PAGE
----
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Will the U.S. Use the Military Option to Prevent Iran's Nuclear Ambitions?Ralph E. Stone Salem-News.com
Hopefully, Iran's leaders will agree to the deal agreed to by Iran's negotiators, but rejected by Iran's leaders.
(SAN FRANCISCO) - I am partially responding to Zahir Ebrahim's passionate article, "The Persian Useful Idiots!." I agree with at least one of his premises. That is, the United States will do everything in its power to prevent Iran from developing nuclear weapons, possibly including military action. It is my observation that few, if any, in the West and the Arab world believes that Iran is not developing a nuclear weapon. And civilian nuclear technology can easily be diverted secretly to weapons purposes.
First, we start with our deep distrust of Iran's President Mahmoud Ahmadinejad and its Supreme Leader Ayatollah Ali Khamenei. This distrust only deepened after the violent suppression of demonstrations by Mir-Hossein Mousavi supporters protesting alleged election fraud in last year's presidential election.
Second, at one time, military action was considered unthinkable. Air strikes could take out some of Iran's nuclear facilities, but there was no way to eliminate all of them. Some of the nuclear labs are located in heavily populated areas; others are deep underground. And Iran's ability to strike back by unconventional means, especially through its Hezbollah terrorist network, is formidable. And another war in the Middle East is the last thing the U.S. needs or wants.
Now, however, there is a growing realization that diplomacy and economic pressure are not going to force Iran to negotiate a nuclear deal. The U.S. believes it made a generous deal, which the Iranian negotiators accepted, whereby there would be an exchange of Iran's 1.2 tons of low-enriched uranium (3.5% pure) for higher-enriched (20%) uranium for medical research and use. The Iranian leaders rejected this proposal. This rejection put the military option is back on the table.
The proposed Turkey-Brazil nuclear swap deal was viewed by the U.S. as too little. When the idea of a uranium swap was begun, Iran had an estimated 1,200 kilograms of uranium, but that has since nearly doubled. In other words, even if Iran sent uranium abroad under the proposed Turkey-Brazil deal, it would still have enough to build one nuclear weapon.
Third, vastly improved human-intelligence has made progress in providing more accurate targets. Israel has been brought into the planning process largely because the U.S. officials is afraid that the right-wing Netanyahu government might try to attack the Iranians on its own.
Finally, Iran's Sunni neighbors seem to favor a U.S. military action. For example, United Arab Emirates Ambassador Yousef al-Otaiba said on July 6 that he favored a military strike against Iran despite the economic and military consequences to his country. This reflects an increasingly attitude in the region. And the Saudis, in particular, seems to agree. The danger is that if Iran develops a nuclear weapon, the Turks, the Egyptians, the Jordanians, and other countries in the region will go nuclear too. No one wants the most volatile region in the world to go nuclear.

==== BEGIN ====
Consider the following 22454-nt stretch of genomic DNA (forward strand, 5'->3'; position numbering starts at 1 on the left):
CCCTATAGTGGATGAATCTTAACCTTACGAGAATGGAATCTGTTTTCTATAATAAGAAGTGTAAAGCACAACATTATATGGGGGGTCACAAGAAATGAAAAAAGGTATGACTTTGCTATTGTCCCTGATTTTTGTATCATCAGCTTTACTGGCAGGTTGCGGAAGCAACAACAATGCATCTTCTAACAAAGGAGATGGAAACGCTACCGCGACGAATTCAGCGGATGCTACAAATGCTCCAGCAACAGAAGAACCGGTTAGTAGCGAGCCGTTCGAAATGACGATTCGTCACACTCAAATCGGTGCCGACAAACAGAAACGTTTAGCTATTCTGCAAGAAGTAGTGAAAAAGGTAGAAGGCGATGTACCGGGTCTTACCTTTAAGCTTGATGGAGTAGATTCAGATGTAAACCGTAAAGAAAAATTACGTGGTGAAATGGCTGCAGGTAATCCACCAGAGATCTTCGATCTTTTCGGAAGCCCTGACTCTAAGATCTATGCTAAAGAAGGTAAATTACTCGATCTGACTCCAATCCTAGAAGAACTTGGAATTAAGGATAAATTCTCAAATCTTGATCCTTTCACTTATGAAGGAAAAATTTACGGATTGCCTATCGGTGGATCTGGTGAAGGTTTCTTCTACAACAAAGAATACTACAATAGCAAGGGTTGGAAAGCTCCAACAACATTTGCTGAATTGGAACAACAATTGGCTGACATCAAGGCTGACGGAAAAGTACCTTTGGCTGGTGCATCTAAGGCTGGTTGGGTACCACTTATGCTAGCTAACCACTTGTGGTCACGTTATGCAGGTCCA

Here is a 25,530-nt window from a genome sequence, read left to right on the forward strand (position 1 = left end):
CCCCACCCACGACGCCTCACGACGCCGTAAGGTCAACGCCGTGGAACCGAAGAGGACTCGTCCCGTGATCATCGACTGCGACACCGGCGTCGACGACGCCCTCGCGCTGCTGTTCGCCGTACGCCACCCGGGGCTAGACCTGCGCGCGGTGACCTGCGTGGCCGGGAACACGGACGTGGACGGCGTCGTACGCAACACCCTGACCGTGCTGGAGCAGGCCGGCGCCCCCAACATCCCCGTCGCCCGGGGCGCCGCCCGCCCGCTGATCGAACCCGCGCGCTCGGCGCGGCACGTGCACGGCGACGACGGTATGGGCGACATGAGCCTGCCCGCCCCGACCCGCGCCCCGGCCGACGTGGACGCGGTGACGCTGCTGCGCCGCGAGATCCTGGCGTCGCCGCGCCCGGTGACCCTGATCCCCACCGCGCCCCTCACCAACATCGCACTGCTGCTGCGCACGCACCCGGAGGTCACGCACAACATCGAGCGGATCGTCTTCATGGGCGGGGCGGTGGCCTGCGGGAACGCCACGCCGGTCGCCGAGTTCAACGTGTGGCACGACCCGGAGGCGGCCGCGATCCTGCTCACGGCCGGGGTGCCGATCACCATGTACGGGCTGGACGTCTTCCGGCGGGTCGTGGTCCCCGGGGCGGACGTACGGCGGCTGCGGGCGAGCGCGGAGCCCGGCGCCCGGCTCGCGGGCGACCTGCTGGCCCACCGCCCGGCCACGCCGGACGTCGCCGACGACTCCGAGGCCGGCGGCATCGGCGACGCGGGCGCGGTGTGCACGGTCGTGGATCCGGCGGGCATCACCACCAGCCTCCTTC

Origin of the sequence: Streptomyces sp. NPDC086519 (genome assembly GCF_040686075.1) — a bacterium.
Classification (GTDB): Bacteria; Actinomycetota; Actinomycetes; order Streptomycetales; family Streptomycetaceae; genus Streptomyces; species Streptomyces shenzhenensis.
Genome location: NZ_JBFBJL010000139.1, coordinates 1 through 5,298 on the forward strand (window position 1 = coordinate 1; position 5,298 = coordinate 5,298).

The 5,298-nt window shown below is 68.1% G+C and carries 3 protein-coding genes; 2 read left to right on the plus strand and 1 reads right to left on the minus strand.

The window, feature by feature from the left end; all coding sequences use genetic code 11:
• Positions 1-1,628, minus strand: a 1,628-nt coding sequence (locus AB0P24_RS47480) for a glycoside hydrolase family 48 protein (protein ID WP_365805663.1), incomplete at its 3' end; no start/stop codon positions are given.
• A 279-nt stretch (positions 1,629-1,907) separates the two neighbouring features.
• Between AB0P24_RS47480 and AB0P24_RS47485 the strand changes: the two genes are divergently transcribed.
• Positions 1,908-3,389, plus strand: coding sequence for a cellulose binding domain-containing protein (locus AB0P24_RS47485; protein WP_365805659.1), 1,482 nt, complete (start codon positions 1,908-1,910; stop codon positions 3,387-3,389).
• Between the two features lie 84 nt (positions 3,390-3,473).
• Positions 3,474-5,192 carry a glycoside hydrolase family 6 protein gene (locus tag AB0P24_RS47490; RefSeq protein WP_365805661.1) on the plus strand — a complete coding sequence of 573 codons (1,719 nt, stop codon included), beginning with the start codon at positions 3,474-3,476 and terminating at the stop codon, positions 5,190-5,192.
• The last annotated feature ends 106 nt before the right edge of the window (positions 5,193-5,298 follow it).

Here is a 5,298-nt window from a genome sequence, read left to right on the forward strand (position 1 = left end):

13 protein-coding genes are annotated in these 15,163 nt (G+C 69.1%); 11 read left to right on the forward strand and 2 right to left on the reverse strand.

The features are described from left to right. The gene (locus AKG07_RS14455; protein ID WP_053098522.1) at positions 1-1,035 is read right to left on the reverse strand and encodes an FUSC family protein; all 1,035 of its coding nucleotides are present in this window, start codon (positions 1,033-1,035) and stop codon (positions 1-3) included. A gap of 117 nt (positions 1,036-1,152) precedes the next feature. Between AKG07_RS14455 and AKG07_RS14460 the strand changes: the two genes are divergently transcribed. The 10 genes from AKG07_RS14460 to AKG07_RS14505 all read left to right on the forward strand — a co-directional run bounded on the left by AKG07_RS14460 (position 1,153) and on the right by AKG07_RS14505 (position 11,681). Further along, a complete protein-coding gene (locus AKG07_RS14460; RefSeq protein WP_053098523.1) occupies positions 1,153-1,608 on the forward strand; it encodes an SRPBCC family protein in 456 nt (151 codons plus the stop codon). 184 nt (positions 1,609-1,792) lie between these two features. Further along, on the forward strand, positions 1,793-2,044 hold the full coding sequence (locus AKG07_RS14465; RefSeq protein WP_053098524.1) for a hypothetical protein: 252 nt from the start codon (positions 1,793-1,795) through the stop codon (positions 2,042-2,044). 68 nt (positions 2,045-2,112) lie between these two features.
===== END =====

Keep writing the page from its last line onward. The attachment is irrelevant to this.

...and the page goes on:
Even a targeted attack on Iran would be disastrous. It would unify the Iranian people against the latest in a long series of foreign interventions. It might alienate and possibly unify much of the world — including countries like Russia and China that we've worked hard to cultivate — against the U.S. There would also be a certain Iranian reaction in Iraq, in Afghanistan, by Lebanese Hezbollah against Israel and by the Hezbollah network against the U.S. and Saudi homelands. It could lead to a catastrophic regional war.
Maybe, it is all saber-rattling to get Iran back to the negotiation table. Unfortunately, Iran has very little credibility and any offer by Iran to talk would probably be viewed as really only an offer to stall. And maybe the saber-rattling is not a bluff. If the U.S. won't tolerate a nuclear Iran and Iran won't budge, maybe a military action is inevitable no matter the consequences.
Hopefully, Iran's leaders will agree to the deal agreed to by Iran's negotiators, but rejected by Iran's leaders. A world with less, rather than more nuclear weapons, would be a better, safer world.
Salem-News.com writer Ralph E. Stone was born in Massachusetts. He is a graduate of both Middlebury College and Suffolk Law School. We are very fortunate to have this writer's talents in this troubling world; Ralph has an eye for detail that others miss. As is the case with many Salem-News.com writers, Ralph is an American Veteran who served in war. Ralph served his nation after college as a U.S. Army officer during the Vietnam war. After Vietnam, he went on to have a career with the Federal Trade Commission as an Attorney specializing in Consumer and Antitrust Law. Over the years, Ralph has traveled extensively with his wife Judi, taking in data from all over the world, which today adds to his collective knowledge about extremely important subjects like the economy and taxation. You can send Ralph an email at this address firstname.lastname@example.org
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